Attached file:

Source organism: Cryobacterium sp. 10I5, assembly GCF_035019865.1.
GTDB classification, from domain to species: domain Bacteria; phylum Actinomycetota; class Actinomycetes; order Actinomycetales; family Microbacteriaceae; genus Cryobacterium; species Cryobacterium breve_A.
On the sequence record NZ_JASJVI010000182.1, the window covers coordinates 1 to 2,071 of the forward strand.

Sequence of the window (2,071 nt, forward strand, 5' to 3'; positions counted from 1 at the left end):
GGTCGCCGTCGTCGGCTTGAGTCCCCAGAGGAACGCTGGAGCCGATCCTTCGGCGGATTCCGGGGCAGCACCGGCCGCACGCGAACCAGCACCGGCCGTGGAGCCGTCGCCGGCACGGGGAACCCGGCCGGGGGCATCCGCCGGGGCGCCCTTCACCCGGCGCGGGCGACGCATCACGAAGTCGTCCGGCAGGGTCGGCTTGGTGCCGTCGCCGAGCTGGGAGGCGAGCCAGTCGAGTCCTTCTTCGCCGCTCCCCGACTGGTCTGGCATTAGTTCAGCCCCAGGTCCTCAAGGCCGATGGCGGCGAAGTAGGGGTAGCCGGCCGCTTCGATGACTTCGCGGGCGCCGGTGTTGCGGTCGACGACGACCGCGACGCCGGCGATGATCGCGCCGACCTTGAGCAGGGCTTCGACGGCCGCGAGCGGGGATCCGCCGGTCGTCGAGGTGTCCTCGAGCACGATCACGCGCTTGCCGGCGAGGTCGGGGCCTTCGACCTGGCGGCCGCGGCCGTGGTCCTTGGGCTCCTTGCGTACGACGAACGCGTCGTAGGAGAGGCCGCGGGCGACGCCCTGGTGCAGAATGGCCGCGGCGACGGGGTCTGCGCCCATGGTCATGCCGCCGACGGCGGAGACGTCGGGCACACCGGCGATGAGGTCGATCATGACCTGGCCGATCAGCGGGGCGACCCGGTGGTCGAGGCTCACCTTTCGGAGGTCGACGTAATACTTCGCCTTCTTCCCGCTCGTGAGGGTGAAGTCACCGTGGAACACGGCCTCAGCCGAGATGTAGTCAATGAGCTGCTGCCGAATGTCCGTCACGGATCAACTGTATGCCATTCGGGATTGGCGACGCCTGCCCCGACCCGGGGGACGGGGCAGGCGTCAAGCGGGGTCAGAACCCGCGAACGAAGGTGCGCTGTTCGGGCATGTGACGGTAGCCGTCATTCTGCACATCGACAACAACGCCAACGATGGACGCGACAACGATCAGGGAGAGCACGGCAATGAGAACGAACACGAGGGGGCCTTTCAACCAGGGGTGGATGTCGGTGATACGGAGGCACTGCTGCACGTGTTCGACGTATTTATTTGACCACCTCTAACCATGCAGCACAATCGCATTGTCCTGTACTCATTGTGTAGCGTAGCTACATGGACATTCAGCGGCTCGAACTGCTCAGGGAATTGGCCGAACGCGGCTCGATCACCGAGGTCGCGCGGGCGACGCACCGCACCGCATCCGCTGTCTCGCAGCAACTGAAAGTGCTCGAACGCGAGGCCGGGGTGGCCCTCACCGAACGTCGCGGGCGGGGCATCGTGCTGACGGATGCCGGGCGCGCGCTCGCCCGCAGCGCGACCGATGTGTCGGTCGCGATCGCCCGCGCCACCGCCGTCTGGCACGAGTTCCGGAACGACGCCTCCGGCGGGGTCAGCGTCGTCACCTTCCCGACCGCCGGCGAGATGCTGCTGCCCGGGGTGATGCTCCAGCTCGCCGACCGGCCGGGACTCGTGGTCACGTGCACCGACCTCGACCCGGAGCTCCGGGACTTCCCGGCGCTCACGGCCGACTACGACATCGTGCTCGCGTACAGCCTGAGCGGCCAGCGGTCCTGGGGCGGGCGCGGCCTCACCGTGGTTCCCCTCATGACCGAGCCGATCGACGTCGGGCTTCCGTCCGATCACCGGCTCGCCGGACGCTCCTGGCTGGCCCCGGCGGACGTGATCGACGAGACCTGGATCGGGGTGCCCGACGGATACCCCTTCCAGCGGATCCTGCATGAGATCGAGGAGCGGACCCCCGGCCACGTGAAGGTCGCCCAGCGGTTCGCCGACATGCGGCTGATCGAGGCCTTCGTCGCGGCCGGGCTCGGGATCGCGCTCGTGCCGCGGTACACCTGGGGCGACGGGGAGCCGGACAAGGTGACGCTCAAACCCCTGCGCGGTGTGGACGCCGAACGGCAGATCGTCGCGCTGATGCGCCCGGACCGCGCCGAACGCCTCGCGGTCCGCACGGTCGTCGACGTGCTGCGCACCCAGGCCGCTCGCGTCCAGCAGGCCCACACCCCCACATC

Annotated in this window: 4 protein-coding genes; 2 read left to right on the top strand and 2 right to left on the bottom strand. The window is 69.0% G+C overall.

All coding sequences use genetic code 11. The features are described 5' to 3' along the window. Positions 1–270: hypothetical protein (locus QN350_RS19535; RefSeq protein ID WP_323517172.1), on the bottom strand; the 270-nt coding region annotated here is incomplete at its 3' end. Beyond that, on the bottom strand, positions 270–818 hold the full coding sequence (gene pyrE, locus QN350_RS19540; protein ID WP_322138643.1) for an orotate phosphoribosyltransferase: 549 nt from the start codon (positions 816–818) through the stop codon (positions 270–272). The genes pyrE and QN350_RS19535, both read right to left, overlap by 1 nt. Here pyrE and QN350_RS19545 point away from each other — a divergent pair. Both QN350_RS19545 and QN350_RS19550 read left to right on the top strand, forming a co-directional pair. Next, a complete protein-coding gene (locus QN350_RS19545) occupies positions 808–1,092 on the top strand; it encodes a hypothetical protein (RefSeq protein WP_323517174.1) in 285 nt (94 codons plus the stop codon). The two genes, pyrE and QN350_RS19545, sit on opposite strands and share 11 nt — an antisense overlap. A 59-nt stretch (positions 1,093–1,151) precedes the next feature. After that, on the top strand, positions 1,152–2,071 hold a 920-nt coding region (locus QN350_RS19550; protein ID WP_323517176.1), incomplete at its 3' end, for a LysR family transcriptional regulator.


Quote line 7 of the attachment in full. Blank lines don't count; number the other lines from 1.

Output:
All coding sequences use genetic code 11. The features are described 5' to 3' along the window. Positions 1–270: hypothetical protein (locus QN350_RS19535; RefSeq protein ID WP_323517172.1), on the bottom strand; the 270-nt coding region annotated here is incomplete at its 3' end. Beyond that, on the bottom strand, positions 270–818 hold the full coding sequence (gene pyrE, locus QN350_RS19540; protein ID WP_322138643.1) for an orotate phosphoribosyltransferase: 549 nt from the start codon (positions 816–818) through the stop codon (positions 270–272). The genes pyrE and QN350_RS19535, both read right to left, overlap by 1 nt. Here pyrE and QN350_RS19545 point away from each other — a divergent pair. Both QN350_RS19545 and QN350_RS19550 read left to right on the top strand, forming a co-directional pair. Next, a complete protein-coding gene (locus QN350_RS19545) occupies positions 808–1,092 on the top strand; it encodes a hypothetical protein (RefSeq protein WP_323517174.1) in 285 nt (94 codons plus the stop codon). The two genes, pyrE and QN350_RS19545, sit on opposite strands and share 11 nt — an antisense overlap. A 59-nt stretch (positions 1,093–1,151) precedes the next feature. After that, on the top strand, positions 1,152–2,071 hold a 920-nt coding region (locus QN350_RS19550; protein ID WP_323517176.1), incomplete at its 3' end, for a LysR family transcriptional regulator.